B. At several points, Dr Schwartz discusses the diversity that is built in to a multi-cultural world in general and a multi-cultural Christianity in specific. It is natural to expect different practices and different approaches to virtually all aspects of Christian life as a result of simple human diversity as well as cultural and socio-economic diversity. We heard no mention here though of the idea of limits to diversity -- the question of how diverse can faith or practice be, the question of how different can two faith positions be, where can one say that there is a healthy, blessed, joyous diversity, a creative pluralism and where can one say there is an actual difference, a substantial difference which needs to be addressed, a difference which would justly divide us.

These questions could be applied, for example, to baptismal practice. What of baptism that is not in the name of the Trinity, but in the name of, e.g., the Father, the Son, and the Lord Montanus (3rd cent.)? For that matter, possibly a less easy question to answer is what of Baptism in the name of the Creator, the Redeemer and the Sanctifier? (Anyway, this just to raise the question of the limits to diversity, and the question of what the criteria are for these limits. This is far from a new question, of course but it needs to be raised and faced responsibly.)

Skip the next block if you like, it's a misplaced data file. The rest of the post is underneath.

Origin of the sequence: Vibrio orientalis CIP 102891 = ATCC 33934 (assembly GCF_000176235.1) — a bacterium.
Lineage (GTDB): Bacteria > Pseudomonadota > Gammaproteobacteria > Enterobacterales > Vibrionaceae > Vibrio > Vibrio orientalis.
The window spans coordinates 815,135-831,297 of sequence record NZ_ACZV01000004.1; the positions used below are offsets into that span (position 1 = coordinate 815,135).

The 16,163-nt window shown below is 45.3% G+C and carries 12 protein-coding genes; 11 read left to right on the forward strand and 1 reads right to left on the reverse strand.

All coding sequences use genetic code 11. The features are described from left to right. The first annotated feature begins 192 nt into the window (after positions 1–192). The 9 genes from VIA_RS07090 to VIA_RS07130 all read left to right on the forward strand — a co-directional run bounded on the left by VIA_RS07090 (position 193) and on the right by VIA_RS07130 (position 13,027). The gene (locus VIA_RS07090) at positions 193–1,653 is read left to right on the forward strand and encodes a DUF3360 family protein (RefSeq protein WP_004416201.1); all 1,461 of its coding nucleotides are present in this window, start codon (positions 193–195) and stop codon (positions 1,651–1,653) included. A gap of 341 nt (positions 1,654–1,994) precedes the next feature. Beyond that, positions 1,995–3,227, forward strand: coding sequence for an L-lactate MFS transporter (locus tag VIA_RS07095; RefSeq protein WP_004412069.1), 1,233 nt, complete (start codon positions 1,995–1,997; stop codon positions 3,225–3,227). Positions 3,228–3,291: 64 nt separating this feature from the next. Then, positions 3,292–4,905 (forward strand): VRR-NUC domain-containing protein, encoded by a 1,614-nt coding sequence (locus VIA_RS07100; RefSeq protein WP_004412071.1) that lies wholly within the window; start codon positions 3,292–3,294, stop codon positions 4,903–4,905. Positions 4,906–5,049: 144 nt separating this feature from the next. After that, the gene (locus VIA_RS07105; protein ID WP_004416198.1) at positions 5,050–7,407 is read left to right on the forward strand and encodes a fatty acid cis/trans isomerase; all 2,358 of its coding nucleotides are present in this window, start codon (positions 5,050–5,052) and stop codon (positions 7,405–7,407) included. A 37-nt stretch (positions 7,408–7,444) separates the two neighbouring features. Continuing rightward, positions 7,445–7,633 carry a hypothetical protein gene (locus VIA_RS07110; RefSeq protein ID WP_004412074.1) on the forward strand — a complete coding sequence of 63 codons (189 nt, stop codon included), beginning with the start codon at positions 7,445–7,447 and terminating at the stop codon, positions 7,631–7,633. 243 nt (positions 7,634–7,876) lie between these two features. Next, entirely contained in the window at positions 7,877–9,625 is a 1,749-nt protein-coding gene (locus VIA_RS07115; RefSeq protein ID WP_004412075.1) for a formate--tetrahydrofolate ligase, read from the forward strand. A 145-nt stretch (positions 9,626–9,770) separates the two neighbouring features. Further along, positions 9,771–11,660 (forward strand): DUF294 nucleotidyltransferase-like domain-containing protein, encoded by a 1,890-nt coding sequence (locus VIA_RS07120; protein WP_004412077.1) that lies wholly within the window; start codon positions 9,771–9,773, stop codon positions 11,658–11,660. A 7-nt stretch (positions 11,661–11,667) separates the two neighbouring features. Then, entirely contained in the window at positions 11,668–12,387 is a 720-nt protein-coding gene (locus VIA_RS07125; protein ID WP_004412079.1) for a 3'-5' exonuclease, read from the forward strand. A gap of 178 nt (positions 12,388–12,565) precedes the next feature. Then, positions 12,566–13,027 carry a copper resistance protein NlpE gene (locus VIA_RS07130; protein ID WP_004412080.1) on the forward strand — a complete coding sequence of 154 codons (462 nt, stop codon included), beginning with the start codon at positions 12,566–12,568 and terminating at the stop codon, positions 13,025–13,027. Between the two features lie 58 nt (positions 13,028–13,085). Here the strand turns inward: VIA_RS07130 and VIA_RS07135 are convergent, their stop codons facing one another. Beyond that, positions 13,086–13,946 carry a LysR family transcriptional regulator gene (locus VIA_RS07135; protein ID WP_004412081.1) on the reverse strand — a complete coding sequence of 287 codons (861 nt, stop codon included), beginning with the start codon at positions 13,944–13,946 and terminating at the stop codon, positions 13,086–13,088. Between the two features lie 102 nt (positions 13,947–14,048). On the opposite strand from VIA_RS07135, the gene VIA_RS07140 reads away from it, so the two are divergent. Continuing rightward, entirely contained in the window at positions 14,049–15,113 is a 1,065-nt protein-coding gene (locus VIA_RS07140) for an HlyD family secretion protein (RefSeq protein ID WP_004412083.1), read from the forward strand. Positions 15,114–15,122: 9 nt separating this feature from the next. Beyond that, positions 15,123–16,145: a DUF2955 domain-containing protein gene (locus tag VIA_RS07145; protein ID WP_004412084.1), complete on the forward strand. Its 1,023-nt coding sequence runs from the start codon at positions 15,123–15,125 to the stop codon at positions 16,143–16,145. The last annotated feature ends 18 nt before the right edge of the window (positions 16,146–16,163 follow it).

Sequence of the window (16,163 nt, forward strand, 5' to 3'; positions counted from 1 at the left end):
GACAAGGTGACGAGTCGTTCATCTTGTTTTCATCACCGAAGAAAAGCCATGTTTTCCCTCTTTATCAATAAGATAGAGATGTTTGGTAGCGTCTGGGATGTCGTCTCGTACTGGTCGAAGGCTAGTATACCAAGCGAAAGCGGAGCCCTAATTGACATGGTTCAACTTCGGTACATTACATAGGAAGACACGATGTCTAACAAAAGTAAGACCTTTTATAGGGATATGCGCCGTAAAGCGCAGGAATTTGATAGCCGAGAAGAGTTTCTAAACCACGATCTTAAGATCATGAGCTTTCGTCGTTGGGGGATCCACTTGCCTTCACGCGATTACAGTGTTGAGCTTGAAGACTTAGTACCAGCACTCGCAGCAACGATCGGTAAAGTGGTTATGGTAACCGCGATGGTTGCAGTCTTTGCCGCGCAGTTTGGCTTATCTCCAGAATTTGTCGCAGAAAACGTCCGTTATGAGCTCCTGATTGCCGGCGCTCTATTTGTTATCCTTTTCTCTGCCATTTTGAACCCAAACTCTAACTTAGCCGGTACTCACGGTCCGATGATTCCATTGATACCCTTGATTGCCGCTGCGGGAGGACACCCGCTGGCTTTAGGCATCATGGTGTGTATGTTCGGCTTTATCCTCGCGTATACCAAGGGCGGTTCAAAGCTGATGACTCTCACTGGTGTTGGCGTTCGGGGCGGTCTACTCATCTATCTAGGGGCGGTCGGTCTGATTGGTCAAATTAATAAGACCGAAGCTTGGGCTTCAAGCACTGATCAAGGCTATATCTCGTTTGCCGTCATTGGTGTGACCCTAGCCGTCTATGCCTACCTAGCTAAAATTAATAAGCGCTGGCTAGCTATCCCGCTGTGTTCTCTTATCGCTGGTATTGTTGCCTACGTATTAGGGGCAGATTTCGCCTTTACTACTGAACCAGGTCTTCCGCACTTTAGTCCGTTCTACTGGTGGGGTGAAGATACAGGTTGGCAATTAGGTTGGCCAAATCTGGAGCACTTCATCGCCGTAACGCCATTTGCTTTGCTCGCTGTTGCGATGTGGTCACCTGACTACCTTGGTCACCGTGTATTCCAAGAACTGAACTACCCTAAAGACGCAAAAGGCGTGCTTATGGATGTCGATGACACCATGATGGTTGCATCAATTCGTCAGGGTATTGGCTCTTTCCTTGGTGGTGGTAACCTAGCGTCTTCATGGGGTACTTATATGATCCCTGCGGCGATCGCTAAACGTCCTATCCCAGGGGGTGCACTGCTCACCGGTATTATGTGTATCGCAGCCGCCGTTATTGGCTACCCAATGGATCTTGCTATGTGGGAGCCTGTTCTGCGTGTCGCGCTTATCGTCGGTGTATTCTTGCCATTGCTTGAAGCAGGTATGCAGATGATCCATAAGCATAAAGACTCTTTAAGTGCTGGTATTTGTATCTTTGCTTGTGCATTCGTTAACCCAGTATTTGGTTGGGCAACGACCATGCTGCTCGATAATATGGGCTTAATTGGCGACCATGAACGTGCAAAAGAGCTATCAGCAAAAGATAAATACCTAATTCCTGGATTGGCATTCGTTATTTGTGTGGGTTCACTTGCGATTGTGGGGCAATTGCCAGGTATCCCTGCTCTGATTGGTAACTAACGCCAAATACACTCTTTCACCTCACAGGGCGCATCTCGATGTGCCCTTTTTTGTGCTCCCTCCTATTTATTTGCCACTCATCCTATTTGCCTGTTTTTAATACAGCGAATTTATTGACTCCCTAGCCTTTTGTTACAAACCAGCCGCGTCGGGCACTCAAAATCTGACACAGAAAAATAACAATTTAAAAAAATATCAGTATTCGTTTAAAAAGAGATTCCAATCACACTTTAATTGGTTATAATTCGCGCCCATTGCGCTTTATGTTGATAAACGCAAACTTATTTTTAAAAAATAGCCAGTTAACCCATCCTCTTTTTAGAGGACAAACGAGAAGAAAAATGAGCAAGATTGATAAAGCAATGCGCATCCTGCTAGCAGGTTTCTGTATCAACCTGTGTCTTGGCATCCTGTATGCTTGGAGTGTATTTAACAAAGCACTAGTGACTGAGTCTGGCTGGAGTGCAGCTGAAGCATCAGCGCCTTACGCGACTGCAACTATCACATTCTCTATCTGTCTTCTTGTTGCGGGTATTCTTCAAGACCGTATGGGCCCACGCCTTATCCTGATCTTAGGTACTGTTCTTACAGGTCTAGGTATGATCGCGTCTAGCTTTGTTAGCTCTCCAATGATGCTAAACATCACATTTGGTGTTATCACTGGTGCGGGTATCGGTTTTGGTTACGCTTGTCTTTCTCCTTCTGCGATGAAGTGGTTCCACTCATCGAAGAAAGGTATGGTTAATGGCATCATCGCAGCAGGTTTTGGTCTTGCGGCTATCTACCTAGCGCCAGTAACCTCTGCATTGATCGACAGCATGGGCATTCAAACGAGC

C. I have some comments with regard to the closing paragraphs, in the way in which they bring in the liturgical function of the priest, suggesting (1) that the liturgy, and ministers who preside over ministry, merely constitute an historical phenomenon, and nothing outside history, and (2) that together with "theological service", liturgical service is the defining role and mark of the clergy.

Regarding (1), For the Orthodox, liturgy (and perhaps particularly the eucharistic celebration) is something that is an eternal, cosmic reality. We often describe the Kingdom of Heaven as one great divine liturgy. We often describe the angels as eternally serving a liturgy. Indeed, the liturgy is, like all truly sacramental reality, precisely the parahistorical, the eternal. Furthermore we perceive that even in the Kingdom that is to come there is a kind of hierarchy, though by no means a hierarchy of the distorted kind we know here in this age, where we "lord it over one another".